Baby Brain Fact #3: The Brain Develops During Our Entire Life

The first birthday is an important milestone for the toddler’s brain as well, as it would have reached 60 percent of its adult size. The circumference of the human head will reach 90 percent of its adult size by the age of six, yet the brain will only be fully matured at the age of 25.

Neuroscientists have discovered that the human brain continues to develop — forming new neural pathways and pruning old, weak ones throughout our lives. Also, due to the brain’s plasticity, if an area of the human brain is lost the remaining brain area will, in time, develop to compensate for the missing sector.

Our genetic package provides the basic blueprint for brain development, but the stimulation an infant and child experiences provide the foundation for future learning.

Baby Brain Fact #4: Lantern vs Flashlight Awareness

Although a baby’s brain has many more neural connections compared to the adult brain, to protect them in a harsh world their brain has less inhibitory neurotransmitters.

As a result, they perceive the main picture, but focus less on details, just like a lantern that illuminates the entire room in a diffuse way. By comparison, the adult brain will focus on details, very much like a flashlight that focuses its light on specific details.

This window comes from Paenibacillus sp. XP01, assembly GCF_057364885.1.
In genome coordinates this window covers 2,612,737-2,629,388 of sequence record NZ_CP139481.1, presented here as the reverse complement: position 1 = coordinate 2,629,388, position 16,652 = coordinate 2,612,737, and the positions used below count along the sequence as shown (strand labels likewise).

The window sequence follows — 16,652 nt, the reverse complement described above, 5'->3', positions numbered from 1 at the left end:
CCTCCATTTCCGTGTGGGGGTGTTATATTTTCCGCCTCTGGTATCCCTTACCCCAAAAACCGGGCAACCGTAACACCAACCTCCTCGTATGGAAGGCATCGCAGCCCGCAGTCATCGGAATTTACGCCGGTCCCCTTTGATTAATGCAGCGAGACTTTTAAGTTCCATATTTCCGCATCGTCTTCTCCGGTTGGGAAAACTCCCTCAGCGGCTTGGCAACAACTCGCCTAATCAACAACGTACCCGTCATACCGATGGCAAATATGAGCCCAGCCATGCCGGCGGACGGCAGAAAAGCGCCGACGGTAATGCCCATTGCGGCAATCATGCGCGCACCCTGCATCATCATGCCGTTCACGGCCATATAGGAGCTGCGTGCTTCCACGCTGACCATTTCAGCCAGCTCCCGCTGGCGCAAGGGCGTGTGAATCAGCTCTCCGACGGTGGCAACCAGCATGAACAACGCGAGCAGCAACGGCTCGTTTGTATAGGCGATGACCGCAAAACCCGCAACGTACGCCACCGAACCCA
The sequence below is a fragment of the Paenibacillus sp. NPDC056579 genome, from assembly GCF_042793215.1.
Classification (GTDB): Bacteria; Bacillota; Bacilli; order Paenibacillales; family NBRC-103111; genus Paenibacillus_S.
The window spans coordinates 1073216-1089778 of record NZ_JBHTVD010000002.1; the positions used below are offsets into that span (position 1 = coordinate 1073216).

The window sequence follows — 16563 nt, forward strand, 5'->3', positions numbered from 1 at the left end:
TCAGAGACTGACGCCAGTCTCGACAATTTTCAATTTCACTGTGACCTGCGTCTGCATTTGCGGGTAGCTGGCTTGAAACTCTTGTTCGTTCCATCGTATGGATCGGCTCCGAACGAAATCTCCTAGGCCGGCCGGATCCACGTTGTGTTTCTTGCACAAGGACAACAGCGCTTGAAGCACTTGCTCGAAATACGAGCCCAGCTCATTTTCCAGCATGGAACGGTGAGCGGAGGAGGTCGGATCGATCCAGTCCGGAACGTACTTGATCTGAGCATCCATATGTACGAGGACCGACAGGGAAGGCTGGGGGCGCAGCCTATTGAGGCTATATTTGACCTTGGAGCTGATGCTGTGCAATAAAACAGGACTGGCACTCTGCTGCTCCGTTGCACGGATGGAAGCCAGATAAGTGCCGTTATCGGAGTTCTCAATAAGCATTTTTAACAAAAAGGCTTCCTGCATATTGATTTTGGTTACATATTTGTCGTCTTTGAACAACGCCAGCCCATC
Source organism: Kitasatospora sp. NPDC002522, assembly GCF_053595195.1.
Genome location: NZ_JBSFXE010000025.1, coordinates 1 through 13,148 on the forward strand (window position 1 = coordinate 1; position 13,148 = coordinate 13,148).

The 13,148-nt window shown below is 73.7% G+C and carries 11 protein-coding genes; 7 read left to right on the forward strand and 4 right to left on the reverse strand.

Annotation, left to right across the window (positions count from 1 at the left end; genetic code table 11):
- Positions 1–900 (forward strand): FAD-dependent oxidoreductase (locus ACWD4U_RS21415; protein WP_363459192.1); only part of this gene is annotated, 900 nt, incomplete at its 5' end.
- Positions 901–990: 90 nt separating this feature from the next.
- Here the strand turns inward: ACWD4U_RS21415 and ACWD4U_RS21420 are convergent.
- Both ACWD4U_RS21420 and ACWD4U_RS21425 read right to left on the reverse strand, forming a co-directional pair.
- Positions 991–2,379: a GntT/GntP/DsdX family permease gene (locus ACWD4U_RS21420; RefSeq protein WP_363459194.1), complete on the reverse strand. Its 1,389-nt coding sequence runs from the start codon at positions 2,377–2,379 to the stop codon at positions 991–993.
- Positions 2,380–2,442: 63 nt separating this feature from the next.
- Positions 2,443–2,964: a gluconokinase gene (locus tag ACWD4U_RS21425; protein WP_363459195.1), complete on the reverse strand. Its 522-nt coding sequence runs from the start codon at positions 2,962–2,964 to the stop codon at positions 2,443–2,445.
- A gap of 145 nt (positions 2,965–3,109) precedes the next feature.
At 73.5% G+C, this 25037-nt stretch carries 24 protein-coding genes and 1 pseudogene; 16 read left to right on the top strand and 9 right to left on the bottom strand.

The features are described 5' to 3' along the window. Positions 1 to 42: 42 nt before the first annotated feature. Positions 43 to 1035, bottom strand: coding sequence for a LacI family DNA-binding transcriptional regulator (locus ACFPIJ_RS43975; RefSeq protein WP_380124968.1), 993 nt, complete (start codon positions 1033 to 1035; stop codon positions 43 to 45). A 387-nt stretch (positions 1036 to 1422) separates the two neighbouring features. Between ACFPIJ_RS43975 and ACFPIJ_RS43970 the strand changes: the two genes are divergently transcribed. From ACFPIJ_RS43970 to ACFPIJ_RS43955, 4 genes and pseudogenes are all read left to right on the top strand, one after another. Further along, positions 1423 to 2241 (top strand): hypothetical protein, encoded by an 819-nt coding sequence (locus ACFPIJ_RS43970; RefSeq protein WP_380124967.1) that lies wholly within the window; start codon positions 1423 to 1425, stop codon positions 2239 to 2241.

Baby Brain Fact #5: DVDs Out, Experiences In

From birth, babies respond to some stimuli and ignore others. DVDs, flashcards — these leave baby unresponsive. What babies love is human interaction, and later on, first-hand experiences.

Keep in mind that babies get bored quickly, as they have a short attention span, so parents need to vary the games. Also, too much stimulation will soon tire the baby.

Interesting to notice is that babies don’t hear as well as we do, which explains why crying is not bothering them!

Also, babies can’t distinguish voices from background noise as well as adults do — so if you want your infant to pay attention to you, it is advised to switch off the TV.

And music? Yes, babies do love music, but this should be approached as an activity, limited by time and cued to baby’s attention span.

* The information in this article is NOT intended to replace a one-on-one relationship with a qualified healthcare professional and is not intended as medical advice.

This article was initially published on Huffington Post SA on 9 May 2018

You might also like to read:

5 Medical Symptoms Named After Literary Characters

5 Simple Steps to Turn Your Boys into Bookworms

Living At The Cultural And Technological Crossroad